Execution for the enforcement of the judgment in civil action No. 7807 was thereafter returned wholly unsatisfied.

It would seem that under these facts § 55-9-63 A.C.L.A.1949, quoted above, would compel the conclusion that the assignment and quitclaim deed from Mr. and Mrs. Ing to Fairbanks, unrecorded at the time appellants' judgment against the Ings was docketed, were void as against the lien of that judgment.

The district court held, however, that by reason of the fact that the Jacksons were in open possession of the property, appellants had constructive knowledge of the assignment and quitclaim deed from their vendors, Mr. and Mrs. Ing, to Fairbanks. Existence of such constructive knowledge, the court held, prevented application of § 55-9-63 A.C.L.A.1949. The court cited Frank Lynch Co. v. National City Bank of Chicago, 8 Cir., 261 F. 480, 483, as authority for the conclusion reached.

In Lynch the court was dealing with a vendor which had endorsed and assigned to a third person the negotiable promissory notes issued by the vendee in possession in payment for North Dakota property. At the same time the vendor assigned to the third person, without recordation, its interest in the real estate contract. The court held that the vendee's possession of the property gave a subsequent judgment creditor constructive notice that the vendor's title to the property was subject to the real estate contract and "that Kresse [the vendee] had given his negotiable promissory notes for the unpaid purchase price, that they were negotiable, and that they might have been discounted or sold, or assigned to some third person."

The court then came to the question of whether the judgment creditor also had constructive notice of the actual negotiation of the vendee's notes to the particular third person involved in that case. As to this, the court said, the supreme courts of Minnesota and Georgia had reached opposite conclusions.3  The court held, however, that this was a question of local (North Dakota) real estate law, and that in a diversity action a federal court must be guided by the decisions of the highest tribunal of the state in which the land is situated.

The court, in Lynch, found what it regarded as a conclusive answer in the North Dakota Supreme Court case of Quaschneck v. Blodgett, 32 N.D. 603, 156 N.W. 216. On the basis of the latter decision, which was regarded as controlling, the Eighth Circuit held that a judgment creditor has constructive notice of such transactions by a vendor.4 

Presumably, if the property had been situated in Minnesota the Eighth Circuit would have applied what it regarded as the opposite rule there obtaining. It will therefore be seen that Lynch stands only for the proposition that under the decisional law of North Dakota judgment creditors are charged with constructive notice of transactions of the kind involved in that case. It is also to be noted that the transaction there in question involved the endorsement and transfer of negotiable promissory notes, a fact not present in the instant case.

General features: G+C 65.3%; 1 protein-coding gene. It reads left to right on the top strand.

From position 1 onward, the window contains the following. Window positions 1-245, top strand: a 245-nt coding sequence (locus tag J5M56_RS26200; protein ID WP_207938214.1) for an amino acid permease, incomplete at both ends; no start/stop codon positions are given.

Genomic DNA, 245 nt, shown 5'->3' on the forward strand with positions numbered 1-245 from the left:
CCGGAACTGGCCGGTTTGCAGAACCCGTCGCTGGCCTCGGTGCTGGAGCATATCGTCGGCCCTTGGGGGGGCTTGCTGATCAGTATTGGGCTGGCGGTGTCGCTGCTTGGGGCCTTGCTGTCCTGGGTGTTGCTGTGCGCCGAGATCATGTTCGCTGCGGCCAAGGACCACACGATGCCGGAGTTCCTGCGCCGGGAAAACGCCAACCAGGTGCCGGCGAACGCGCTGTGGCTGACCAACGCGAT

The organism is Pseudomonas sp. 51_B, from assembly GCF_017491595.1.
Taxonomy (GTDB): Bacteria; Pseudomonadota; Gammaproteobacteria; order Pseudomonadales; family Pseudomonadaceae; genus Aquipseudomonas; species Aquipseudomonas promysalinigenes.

The recording statute involved in the North Dakota case, Quaschneck v. Blodgett, supra, is quite similar to the Alaska statute quoted above upon which appellants rely. The holding in that case therefore has precedent value here, assuming that the facts are analogous.

It was held in Quaschneck that the vendor's mortgagee, and the latter's assignee, had constructive notice through the vendee's possession that the vendor had transferred purchase-money notes to others. It will be observed that again the transaction concerning which constructive notice was held to be chargeable related to the transfer of promissory notes. No such transaction took place in the instant case.

The court in Quaschneck cited six cases as authority for the rule there announced.5  Of all these cases, only Doolittle involved a recording statute, and that statute was held to be inapplicable with regard to the real estate contract there in issue. In all of these cases except Georgia State Building & Loan Association v. Faison, the only question was as to whether one who claims under a vendor has constructive notice of the interests of a vendee in possession. In the instant case appellants do not now make any claim against the interests of the vendees — the Jacksons.

In the Lynch case the court cites four additional cases as standing for the rule announced in Georgia State Building & Loan Association v. Faison, supra.6  As we have seen, the latter case is not in point because no recording statute was involved. None of these additional cases, in our opinion, supports the judgment here under appeal.7 

Appellee refers to Frank Lynch Co. v. National City Bank of Chicago, supra, as the "leading" case on the issues here in question. This characterization seems hardly appropriate inasmuch as that case has never been cited in any subsequent decision on this point.8